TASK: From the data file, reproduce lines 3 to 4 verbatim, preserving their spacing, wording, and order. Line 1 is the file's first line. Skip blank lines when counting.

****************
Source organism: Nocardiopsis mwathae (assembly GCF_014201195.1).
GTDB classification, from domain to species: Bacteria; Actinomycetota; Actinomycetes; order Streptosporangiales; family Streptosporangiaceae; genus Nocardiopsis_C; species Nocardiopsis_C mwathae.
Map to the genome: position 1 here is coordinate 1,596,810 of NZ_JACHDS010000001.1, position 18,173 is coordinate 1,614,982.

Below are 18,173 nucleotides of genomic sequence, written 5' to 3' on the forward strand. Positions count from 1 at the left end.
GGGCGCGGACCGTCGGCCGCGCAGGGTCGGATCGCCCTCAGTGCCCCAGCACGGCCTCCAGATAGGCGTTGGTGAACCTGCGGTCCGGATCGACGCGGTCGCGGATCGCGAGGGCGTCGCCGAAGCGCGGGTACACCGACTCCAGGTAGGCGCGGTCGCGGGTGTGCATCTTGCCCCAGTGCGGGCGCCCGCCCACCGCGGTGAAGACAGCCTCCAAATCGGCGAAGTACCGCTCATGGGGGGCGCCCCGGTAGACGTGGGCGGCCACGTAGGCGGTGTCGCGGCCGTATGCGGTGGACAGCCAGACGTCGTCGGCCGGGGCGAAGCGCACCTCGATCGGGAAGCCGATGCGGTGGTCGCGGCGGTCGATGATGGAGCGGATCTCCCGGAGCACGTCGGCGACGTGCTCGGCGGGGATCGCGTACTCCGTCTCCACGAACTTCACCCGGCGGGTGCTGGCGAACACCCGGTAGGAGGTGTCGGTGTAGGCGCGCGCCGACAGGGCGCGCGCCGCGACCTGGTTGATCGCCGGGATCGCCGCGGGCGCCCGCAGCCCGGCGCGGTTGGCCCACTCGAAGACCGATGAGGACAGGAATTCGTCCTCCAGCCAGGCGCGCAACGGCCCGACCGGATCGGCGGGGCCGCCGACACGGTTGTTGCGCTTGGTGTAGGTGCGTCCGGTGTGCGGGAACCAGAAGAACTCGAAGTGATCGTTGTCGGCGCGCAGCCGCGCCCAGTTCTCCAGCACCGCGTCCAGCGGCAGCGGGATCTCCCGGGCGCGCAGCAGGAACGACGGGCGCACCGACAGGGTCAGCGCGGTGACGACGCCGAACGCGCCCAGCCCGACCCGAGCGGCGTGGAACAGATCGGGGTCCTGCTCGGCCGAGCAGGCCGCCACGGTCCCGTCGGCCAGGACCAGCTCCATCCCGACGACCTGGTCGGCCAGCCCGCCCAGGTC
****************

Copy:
Map to the genome: position 1 here is coordinate 1,596,810 of NZ_JACHDS010000001.1, position 18,173 is coordinate 1,614,982.

Below are 18,173 nucleotides of genomic sequence, written 5' to 3' on the forward strand. Positions count from 1 at the left end.